Bryan Adams’ guitar defaced by Egyptian customs official in Cairo
Rock musician Bryan Adams’s guitar was defaced in Cairo. He was in the city for a concert at the Gaza Pyramids and had a run-in with Egyptian customs officials at the airport.music Updated: Mar 11, 2016 15:56 IST
The Grammy Award-winning rock musician Bryan Adams was in for a rude shock at Cairo airport when Egyptian customs officials scribbled a number in Arabic on his guitar with paint marker.
Adams, who was in Cairo for a concert at the Giza Pyramids on March 8, posted a picture of the vintage Martin acoustic guitar on his Instagram account.
A number and an illegible word in Arabic had been scrawled in green ink on the guitar’s mahogany side.
“Airport customs graffiti on my 1957 Martin D-18 from Egypt. Back to the luthier #bryanadamsgetup,” Adam’s wrote on Instagram, referring to his latest album Get Up!.
Adams, best known for his hits 18 Till I Die, (Everything I Do) I Do it For You, and Please Forgive Me, said his problems with customs had begun on his arrival at Cairo airport.
“We almost didn’t get the equipment into the country, and when we did it was all marked like this,” he said in a Facebook message on Friday.
“There were absolutely no apologies.”
A customs official at the airport said that instruments are marked with serial numbers, although usually with stickers. Regarding the ink, he suggested: “Maybe it wasn’t us?”, although the script was Arabic.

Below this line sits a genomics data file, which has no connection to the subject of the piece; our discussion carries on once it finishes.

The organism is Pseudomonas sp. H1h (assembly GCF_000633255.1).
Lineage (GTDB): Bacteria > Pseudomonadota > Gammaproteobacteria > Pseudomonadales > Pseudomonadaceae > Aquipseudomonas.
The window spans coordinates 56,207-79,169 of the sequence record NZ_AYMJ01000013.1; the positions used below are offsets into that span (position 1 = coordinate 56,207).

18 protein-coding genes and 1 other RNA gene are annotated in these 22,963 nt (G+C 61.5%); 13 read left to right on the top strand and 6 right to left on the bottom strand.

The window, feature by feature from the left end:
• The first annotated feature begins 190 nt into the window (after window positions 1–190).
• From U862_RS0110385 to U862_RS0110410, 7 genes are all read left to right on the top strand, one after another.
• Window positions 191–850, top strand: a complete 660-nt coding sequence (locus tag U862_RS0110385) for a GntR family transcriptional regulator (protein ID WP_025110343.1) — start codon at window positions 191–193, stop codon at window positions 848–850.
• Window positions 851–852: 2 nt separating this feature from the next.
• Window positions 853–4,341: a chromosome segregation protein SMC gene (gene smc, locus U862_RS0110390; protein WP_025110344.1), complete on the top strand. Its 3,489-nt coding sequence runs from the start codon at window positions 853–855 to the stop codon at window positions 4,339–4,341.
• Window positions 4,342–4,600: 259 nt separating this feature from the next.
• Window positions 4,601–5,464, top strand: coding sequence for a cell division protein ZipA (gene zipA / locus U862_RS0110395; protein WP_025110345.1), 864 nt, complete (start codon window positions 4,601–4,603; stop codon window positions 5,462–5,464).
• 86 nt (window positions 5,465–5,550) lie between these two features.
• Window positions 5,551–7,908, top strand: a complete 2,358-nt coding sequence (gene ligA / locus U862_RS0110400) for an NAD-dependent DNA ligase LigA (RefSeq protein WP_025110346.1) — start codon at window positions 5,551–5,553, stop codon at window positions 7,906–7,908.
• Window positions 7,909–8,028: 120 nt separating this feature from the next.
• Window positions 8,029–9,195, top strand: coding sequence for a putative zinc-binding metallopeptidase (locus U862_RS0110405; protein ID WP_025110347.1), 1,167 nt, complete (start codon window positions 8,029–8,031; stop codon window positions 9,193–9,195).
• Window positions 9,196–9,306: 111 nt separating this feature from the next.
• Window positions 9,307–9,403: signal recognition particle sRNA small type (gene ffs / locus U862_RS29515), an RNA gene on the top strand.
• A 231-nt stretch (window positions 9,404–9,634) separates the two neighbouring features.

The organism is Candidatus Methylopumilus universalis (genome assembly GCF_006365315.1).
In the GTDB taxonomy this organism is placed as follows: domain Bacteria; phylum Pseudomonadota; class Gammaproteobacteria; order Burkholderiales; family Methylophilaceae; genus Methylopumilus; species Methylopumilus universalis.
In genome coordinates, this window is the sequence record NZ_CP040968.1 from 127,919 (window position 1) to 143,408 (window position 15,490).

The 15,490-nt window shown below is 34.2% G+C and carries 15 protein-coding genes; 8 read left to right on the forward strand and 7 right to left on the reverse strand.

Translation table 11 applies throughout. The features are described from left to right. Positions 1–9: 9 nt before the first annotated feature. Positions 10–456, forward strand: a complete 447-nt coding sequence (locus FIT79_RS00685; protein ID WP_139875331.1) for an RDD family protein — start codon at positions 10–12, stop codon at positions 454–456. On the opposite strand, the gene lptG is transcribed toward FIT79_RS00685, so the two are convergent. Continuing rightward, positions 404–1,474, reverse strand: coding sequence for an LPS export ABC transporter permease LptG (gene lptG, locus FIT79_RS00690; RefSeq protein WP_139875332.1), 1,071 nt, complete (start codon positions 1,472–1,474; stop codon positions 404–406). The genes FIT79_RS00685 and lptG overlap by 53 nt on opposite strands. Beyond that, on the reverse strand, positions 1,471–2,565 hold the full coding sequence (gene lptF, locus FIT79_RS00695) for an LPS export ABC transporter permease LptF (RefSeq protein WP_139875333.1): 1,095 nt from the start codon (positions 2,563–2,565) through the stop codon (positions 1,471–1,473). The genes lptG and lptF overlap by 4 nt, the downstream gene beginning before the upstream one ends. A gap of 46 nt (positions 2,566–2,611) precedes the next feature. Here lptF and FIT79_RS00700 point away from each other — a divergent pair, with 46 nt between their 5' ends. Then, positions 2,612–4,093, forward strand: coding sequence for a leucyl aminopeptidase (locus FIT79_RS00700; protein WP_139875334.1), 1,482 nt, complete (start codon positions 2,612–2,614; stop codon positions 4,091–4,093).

Egyptian wits took to Twitter to mock the incident.
“Doesn’t Adams know that we glued together Tutankhamun with super glue? It’s normal that we write something on a 60 year old guitar,” one wrote, referring to a botched repair of the priceless Tutankhamun funerary mask in Cairo’s museum.
The Oscar-nominated musician said he would still return to Egypt to perform.
“Rest assured, apart from this incident, I love Egypt and look forward to returning again one day,” he said. “But without the green paint markers please.”
It is not the first time that someone has scrawled numbers on one of Adams’ guitars.
In 2015, he complained on Twitter that Air Canada had taken a marker to his guitar, scrawling a serial number in black ink.